Aggregation Under the FMD

Two weeks ago, an EU Member State Expert Group connected to the European Commission (EC) published a paper aimed at explaining what hospitals should do to meet their obligation to verify and decommission drugs after the Falsified Medicines Directive (FMD) Delegated Regulation (EUDR) goes into effect on February 9, 2019.  The new paper is all about aggregation and its use by hospitals for fulfilling their EUDR obligation to verify and decommission drugs before dispensing.

The paper points out that the “…simplest and most desirable solution for security reasons is to manually decommission each individual package.”  But the paper implies that hospitals may not be ready to do that at the point of actual administration or dispense on time (see “How Will They Delay The FMD?”).  In that case, aggregation data will be needed so they can verify and decommission everything at once in an incoming shipment.  Sounds vaguely familiar (see “EU FMD: Aggregation Is Not Mandated, But It Will Be Necessary” and “Aggregation: The Achilles’ Heel of Pharma Supply Chain Operation Under A Serialization Regulation”).

Download the paper from the EC website here.

“Another solution to facilitate decommissioning by hospitals is the use of aggregation that allows decommissioning multiple [unique identifiers (UIs)] from a specific shipment.  This shipment would be identified by an additional barcode.  Although the DR does not require aggregation, manufacturers, wholesalers or parallel traders may provide or use aggregated codes on a voluntary basis.”

The problem is, the collection and formatting of aggregation data for the EU is not standardized, and neither the European Medicines Verification System (EMVS), nor the National Medicines Verification Systems are designed to accept, recognize, disperse or make use of any kind of aggregation data.  Worse, “[s]takeholders estimate 3 to 5 years to develop full aggregation.

The EUDR itself mentioned the possibility of using “aggregated codes” for mass verification and decommissioning, so this need was foreseeable as far back as late 2015 (see “EU FMD: Aggregation Is Not Mandated, But It Will Be Necessary”).  Three to five years to develop standards and implementation of aggregation data exchange seems excessive to me, considering that the entire system of repositories was brought up throughout the EU in less than three years.  But OK, the experts have figured it out, so now they’re going to take their time and get it done right.

Regardless, it clearly will not be done before it will be necessary on February 9, 2019.  For that reason, the paper offers a temporary solution they call “data files”.  Shipments can be

“…identified by standardised files containing a list of UIs (containing product code, random number, expiry date, batch number)[…].  These data files should be matched to physical shipments by an additional barcode.  Once a shipment has been matched to a data file, hospitals can then use the list of grouped UIs to decommission all products in the shipment without the need to scan each individual UI.”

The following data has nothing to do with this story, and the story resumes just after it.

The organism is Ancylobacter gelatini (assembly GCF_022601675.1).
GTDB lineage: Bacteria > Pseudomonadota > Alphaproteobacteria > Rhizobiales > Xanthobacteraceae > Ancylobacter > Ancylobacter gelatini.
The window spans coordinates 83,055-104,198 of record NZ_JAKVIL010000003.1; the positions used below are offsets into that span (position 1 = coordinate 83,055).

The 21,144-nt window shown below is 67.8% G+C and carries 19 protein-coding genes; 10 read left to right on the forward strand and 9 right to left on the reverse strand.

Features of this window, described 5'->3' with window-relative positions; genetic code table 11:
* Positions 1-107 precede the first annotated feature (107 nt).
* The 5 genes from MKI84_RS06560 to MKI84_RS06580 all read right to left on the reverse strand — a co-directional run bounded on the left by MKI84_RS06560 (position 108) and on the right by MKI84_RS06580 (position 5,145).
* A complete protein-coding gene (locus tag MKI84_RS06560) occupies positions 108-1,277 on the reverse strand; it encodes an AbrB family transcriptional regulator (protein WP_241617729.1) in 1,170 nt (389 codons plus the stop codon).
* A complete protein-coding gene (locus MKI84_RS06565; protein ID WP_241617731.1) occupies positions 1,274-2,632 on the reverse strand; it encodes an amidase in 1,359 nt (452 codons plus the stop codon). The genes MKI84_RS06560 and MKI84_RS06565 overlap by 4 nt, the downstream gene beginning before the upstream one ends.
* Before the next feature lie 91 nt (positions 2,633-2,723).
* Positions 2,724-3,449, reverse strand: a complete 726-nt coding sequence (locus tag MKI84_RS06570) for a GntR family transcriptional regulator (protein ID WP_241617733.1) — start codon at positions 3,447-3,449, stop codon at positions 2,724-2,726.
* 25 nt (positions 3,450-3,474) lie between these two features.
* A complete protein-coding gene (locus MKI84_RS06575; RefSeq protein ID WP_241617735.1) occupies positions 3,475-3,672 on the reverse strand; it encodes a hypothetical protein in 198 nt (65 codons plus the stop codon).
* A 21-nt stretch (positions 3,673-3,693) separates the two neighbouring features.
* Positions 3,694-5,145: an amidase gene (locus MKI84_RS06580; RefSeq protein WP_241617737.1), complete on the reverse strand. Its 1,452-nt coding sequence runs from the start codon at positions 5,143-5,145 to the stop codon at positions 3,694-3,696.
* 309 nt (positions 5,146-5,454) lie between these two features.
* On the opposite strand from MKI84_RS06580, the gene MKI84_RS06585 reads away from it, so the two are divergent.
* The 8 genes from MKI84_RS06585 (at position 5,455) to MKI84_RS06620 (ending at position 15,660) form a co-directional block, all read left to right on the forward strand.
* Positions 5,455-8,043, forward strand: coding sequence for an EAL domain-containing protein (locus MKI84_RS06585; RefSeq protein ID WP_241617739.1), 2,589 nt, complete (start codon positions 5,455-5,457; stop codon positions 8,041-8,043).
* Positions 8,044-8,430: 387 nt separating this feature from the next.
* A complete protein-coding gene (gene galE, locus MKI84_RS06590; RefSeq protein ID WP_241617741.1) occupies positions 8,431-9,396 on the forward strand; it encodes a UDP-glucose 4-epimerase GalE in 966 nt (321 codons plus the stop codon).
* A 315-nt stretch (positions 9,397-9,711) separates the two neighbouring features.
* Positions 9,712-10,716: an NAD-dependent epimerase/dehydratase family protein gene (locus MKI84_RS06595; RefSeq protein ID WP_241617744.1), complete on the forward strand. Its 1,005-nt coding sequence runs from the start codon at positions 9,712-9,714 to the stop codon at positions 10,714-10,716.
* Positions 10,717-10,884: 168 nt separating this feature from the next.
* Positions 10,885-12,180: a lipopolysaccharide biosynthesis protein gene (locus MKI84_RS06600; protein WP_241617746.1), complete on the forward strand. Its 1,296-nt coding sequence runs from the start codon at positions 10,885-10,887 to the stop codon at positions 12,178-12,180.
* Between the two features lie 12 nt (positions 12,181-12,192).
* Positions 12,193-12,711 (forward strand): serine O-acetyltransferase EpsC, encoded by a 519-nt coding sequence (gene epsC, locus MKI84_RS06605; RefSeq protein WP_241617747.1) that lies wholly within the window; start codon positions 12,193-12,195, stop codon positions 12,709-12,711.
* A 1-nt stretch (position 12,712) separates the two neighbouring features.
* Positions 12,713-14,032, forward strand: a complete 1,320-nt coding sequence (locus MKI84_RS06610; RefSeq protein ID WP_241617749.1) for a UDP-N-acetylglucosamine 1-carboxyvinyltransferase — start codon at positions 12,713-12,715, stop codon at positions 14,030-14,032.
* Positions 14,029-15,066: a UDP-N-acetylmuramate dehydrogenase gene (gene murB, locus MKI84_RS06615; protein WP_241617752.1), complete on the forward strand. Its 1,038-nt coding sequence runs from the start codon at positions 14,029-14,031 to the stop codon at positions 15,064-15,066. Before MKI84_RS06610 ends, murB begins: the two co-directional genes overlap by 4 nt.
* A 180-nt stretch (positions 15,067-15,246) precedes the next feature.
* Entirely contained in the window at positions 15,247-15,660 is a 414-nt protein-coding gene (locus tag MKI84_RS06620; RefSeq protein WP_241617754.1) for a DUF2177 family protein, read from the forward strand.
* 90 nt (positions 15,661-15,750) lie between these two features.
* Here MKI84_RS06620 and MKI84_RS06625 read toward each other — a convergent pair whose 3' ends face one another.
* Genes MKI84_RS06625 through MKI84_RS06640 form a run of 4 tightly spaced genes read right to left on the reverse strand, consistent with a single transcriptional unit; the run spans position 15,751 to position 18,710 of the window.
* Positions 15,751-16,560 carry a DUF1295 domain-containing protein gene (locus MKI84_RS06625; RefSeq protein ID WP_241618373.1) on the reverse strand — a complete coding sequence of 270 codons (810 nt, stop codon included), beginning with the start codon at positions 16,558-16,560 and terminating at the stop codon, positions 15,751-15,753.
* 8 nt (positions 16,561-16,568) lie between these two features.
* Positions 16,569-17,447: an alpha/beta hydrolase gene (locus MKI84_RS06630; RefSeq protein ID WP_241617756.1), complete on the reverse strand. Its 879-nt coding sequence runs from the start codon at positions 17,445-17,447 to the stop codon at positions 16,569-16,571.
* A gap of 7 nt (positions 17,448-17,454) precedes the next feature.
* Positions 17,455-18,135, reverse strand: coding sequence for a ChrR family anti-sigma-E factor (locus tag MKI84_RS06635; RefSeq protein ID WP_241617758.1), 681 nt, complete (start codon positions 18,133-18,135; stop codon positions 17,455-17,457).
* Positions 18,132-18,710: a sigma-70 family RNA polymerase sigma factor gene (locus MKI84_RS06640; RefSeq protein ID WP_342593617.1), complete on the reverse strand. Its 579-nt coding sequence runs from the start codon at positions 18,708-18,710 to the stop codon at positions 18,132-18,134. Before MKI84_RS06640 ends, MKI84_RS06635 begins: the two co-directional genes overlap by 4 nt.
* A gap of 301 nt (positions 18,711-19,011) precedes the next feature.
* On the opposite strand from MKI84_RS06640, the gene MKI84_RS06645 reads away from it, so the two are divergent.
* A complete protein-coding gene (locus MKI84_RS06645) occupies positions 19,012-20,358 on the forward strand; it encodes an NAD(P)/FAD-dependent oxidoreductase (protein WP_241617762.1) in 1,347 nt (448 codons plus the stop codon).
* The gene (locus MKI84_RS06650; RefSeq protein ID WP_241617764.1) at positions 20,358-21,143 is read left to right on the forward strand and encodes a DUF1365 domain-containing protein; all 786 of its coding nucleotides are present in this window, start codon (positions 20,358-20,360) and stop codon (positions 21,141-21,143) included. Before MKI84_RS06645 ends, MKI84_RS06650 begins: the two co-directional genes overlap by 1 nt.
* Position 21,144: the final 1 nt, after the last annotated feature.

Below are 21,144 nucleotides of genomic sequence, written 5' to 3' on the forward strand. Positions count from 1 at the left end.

The paper lists GS1 EANCOM and GS1 XML as two potential types of “standardized files” that could hold the list of UIs, and the GS1 Serial Shipping Container Code as a potential “additional barcode” to serve as the aggregated code.  These data files should be encrypted and exchanged over a secure, confidential connection.  It also refers to the need for contracts that spell out this exchange between the buyer and seller.

To limit the potential for errors and fraud, the panel recommend that recipients confirm the number of packages received match the number of unique identifiers included in the aggregated data file.  They also recommend that recipients scan a statistically relevant random sample of unique identifiers in shipments and confirm that they match those in the aggregated data file.  And, of course, the anti-tamper device should always be inspected to confirm its integrity at the point of dispense.  Sellers should pack shipments so it is difficult to extract individual packages.

Manufacturers should be aware that, to construct the data files containing accurate lists of unique identifiers they will need to capture aggregation data at the point of case packing.  Otherwise, when shipments are assembled at their warehouse or 3PL, they will need to open every case and scan each barcode so they can build the lists placed into those data files.  So the main thing the temporary solution addresses is the formatting of data.  The future standardized solution will also provide a specific data exchange mechanism that will likely pass through the EU Hub and on to the destination NMVS.  Until then buyers and sellers must agree on how and where that data will be transmitted.

While it might take quite a few years to accomplish, standardization of the formatting and exchange of aggregation data in the EU will likely end up being more formalized than it is, or will be, in the United States.  Currently aggregation data supplied by drug manufacturers to the Big-3 US wholesale distributors must be supplied in the form of GS1 Electronic Product Code Information Services (EPCIS) Aggregation events, as dictated by those wholesalers (see “DSCSA Serialization: What Wholesalers Expect”).  Like the temporary solution in the EU, each buyer and seller must agree on a suitable way to exchange those files, with most choosing AS2 using the same connection used to exchange Electronic Data Interchange (EDI) files.

It is good news that the EC recognizes the need for aggregation and has a short-term and a long-term plan, for hospitals anyway.  I’m not sure why this paper wouldn’t be aimed at any large buyer of pharmaceuticals, like chain and mail-order pharmacies and exporters, and I don’t see any EUDR-based reason it couldn’t be followed by those organizations as well (remember, I’m not a lawyer so make your own regulatory determinations).